Thoughts on how to handle criticism

Gwen Randall-Young

“A successful man is one who can lay a firm foundation with the bricks others have thrown at him.” ~ David Brinkley
How to you react when someone criticizes you? Our first instinct may be to defend ourselves, or else to retaliate. There are some things we should consider.
First of all, it makes sense to consider if there is any truth in what they have said. Is it constructive criticism? A boss or supervisor is doing their job when they point out something they are not happy with. It is never a good idea to get defensive or make excuses. Instead, thank them for pointing this out and say it won’t happen again.
In our personal lives, it is different. Criticism is often a personal attack and can do more harm than good. We can tell people what we want, or expect, without criticizing them.
While it is true that we do not want others to think badly of us, their criticism really says more about them than it does about us. If they are saying something that is hurtful, they are not being respectful and clearly do not have our best interests at heart.
Often when someone criticizes us their intention is to make us feel small, and to make themselves feel powerful. A strong person does not need to use criticism of others to feel powerful.
There are many ways to make a point without belittling the person. To my mind, the relationship should always be more important than the issue. People should realize that a critical remark is the psychological equivalent of hitting someone. Just because it is words and not a fist, does not mean the damage is any less.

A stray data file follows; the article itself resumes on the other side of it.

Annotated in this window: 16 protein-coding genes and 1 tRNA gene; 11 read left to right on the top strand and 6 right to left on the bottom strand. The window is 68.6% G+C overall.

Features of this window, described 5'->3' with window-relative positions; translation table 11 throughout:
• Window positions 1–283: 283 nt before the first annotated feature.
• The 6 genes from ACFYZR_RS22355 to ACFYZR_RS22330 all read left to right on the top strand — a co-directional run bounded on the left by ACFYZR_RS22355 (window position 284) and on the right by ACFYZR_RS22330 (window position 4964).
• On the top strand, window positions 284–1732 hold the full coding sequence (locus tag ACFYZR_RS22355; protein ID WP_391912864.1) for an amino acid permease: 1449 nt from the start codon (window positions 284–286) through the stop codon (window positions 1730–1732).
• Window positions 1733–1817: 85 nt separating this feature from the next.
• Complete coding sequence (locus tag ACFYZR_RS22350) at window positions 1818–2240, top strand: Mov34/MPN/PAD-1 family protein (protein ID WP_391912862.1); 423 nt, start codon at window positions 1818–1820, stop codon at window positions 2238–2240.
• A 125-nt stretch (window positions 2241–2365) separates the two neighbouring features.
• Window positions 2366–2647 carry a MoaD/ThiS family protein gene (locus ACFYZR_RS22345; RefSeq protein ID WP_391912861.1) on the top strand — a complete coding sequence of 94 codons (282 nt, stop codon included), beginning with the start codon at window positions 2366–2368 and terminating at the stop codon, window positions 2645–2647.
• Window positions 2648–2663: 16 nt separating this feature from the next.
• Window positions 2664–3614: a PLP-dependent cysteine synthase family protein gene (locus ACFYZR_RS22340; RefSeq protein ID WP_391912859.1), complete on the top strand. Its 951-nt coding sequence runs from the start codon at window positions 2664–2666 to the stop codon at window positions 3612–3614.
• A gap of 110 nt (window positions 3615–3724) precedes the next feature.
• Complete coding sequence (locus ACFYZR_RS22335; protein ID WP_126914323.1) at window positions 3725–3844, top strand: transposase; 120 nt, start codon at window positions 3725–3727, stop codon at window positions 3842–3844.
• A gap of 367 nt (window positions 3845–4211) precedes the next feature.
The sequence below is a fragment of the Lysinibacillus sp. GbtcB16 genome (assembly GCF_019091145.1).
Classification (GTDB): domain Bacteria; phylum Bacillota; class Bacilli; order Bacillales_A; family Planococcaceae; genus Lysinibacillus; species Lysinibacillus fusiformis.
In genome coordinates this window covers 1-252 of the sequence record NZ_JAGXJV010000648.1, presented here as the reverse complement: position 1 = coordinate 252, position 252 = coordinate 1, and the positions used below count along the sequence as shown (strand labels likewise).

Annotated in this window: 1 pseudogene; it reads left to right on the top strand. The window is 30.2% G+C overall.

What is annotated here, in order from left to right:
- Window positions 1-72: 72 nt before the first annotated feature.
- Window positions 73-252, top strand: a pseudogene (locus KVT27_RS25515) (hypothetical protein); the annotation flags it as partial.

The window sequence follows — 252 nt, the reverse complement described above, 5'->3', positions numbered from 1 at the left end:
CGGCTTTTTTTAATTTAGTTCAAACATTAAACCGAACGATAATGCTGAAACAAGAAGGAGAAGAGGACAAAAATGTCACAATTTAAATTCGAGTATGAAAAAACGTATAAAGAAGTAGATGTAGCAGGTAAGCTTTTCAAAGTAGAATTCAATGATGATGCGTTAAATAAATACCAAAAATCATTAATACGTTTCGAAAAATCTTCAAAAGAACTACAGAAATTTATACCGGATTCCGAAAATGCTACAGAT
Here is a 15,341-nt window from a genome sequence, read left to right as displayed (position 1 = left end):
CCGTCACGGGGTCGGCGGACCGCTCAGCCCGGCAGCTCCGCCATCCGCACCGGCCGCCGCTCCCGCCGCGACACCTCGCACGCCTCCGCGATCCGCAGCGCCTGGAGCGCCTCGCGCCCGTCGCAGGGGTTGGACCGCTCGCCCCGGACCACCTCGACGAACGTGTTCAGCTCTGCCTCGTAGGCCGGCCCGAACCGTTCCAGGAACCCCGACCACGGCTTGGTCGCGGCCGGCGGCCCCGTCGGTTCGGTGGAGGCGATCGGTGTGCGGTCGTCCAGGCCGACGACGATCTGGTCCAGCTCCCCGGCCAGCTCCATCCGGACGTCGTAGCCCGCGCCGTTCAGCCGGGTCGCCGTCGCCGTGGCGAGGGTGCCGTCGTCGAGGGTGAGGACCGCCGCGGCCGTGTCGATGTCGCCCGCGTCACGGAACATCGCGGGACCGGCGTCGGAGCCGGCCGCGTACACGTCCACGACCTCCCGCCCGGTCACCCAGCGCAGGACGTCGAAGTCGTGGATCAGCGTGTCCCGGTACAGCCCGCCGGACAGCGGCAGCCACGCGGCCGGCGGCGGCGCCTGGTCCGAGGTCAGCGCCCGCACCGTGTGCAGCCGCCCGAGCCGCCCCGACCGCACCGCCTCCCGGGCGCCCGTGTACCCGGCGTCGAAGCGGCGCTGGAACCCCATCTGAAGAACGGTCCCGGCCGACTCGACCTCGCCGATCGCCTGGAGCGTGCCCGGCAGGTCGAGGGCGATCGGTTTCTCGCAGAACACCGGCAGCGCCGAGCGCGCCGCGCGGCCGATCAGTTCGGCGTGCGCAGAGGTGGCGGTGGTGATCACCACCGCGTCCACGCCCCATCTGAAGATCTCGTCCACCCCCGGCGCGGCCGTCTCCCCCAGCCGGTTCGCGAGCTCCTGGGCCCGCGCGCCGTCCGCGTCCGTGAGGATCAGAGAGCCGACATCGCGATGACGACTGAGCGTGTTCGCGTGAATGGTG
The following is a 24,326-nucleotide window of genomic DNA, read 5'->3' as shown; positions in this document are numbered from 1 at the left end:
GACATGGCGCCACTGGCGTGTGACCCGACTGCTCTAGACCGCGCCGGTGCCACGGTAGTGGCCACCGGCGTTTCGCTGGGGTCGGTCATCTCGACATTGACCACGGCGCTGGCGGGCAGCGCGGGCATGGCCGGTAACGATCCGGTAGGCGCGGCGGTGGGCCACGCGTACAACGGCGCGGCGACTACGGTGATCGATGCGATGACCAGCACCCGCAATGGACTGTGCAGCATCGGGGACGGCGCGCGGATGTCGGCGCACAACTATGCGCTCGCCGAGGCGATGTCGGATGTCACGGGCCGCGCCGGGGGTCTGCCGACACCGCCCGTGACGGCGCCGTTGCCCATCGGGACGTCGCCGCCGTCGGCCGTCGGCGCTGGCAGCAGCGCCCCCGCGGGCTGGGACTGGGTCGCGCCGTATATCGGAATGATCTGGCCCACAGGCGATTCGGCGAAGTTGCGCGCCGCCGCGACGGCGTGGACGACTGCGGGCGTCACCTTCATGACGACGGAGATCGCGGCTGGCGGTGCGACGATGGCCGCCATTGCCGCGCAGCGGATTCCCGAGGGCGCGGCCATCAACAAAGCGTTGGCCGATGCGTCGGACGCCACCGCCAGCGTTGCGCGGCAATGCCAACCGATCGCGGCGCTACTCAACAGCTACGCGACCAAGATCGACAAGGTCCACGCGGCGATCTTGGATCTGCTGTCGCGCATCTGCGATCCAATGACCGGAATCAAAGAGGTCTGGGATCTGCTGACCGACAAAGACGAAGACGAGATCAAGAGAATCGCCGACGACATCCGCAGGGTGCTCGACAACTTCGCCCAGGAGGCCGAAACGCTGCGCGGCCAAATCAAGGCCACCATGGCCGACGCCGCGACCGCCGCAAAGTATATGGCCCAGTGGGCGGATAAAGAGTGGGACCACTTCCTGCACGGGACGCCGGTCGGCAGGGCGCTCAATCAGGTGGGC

If someone is making hurtful remarks, we can let them know that we are not interested in hearing their opinions expressed in that way. Tell them that if they want to express concerns in a respectful manner you will listen. You can also ask, “What do you want?”
If the critic is being mean, shut down the conversation. Try not to obsess over what was said. If someone is being mean spirited, consider if you need that person in your life. At the same time, ask yourself if you have done anything to bring on that criticism. If someone has made repeated requests of you and you have not cooperated, they may be very frustrated.
If what is said to us is not true, do not give it any power. Spend more time coaching yourself to let it go than taking it personally.
Many highly successful people have had to deal with a lot of criticism and judgment. Rather than getting into fights about it, they have chosen to focus instead on their own path. Criticism, if nothing else, gives you the opportunity to remain in integrity, refusing to stoop to that level. You can hardly object to a behavior if you turn around and do it yourself!